On the occurrence of hypomyelination in a transgenic mouse model: A consequence of the myelin basic protein promoter?

Stefanie Gaupp, Joseph Arezzo, Dipankar J. Dutta, Gareth R. John, Cedric S. Raine

Research output: Contribution to journalArticlepeer-review

3 Scopus citations


Central nervous system hypomyelination is a feature common to anumber of transgenic (Tg) mouse lines that express a variety of unrelated exogenous (i.e. non-central nervous system) transgenes. Inthis report, we document hypomyelination structurally by immunocytochemistry and functionally in the Tg line MBP-JE, which overexpresses the chemokine CCL2 (MCP-1) within oligodendrocytestargeted by a myelin basic protein (MBP) promoter. Analysis ofhypomyelinated optic nerves of Tg mice revealed progressive decrease in oligodendrocyte numbers with age (p < 0.01). Although molecular mechanisms underlying hypomyelination in this and other Tg models remain largely unknown, we present preliminary findings on oligodendrocyte progenitor cell (OPC) cultures in which, although OPC expressed CCR2, the receptor for CCL2, treatment with CCL2 had no significant effect on OPC proliferation, differentiation, or apoptosis. We suggest that hypomyelination in the MBP-JE model might not be due to CCL2 expression but rather the result of transcriptional dysfunction related to random insertion of the MBP promoter that disrupts myelinogenesis and leads to oligodendrocyte demise. Because an MBP promoter is a common denominator in most Tg lines displaying hypomyelination, we hypothesize that use of myelin gene sequences in the regulator region of Tg constructs might underlie thisperturbation of myelination in such models.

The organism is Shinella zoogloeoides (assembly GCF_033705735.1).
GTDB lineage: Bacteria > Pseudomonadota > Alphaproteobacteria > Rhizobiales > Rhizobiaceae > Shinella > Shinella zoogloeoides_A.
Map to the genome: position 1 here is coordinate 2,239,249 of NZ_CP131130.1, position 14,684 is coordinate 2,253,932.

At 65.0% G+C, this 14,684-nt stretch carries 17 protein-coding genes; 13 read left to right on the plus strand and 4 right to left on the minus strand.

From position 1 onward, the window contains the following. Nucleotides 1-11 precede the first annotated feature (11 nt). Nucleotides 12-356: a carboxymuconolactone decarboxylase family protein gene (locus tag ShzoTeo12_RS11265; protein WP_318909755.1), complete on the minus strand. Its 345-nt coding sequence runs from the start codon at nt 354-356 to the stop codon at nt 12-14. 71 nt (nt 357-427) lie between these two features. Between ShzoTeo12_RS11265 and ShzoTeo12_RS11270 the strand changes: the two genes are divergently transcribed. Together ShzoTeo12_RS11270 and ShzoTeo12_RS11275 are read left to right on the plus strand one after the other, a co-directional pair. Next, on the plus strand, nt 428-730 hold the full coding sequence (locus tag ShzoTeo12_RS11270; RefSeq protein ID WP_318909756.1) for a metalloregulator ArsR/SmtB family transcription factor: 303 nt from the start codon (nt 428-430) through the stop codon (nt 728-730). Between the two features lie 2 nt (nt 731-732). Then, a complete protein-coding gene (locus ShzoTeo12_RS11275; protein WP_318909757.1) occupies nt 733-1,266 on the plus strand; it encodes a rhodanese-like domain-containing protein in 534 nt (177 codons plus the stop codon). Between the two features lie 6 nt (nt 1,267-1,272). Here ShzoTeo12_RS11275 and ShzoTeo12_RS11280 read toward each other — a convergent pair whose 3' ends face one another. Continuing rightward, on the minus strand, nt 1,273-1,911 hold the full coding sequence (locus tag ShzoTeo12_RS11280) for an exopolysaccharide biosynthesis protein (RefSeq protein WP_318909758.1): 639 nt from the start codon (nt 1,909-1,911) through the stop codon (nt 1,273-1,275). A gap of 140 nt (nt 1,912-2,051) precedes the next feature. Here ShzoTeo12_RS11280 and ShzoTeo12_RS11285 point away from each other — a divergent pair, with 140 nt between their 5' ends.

Original languageEnglish (US)
Pages (from-to)1138-1150
Number of pages13
JournalJournal of Neuropathology and Experimental Neurology
Issue number12
StatePublished - Dec 2011
Externally publishedYes


  • Apoptosis
  • Autoimmune demyelination
  • Chemokine
  • Multiple sclerosis
  • Myelination
  • Oligodendrocyte
  • Progenitor cells
  • Transcription
  • Transgenic mice

ASJC Scopus subject areas

  • Pathology and Forensic Medicine
  • Neurology
  • Clinical Neurology
  • Cellular and Molecular Neuroscience


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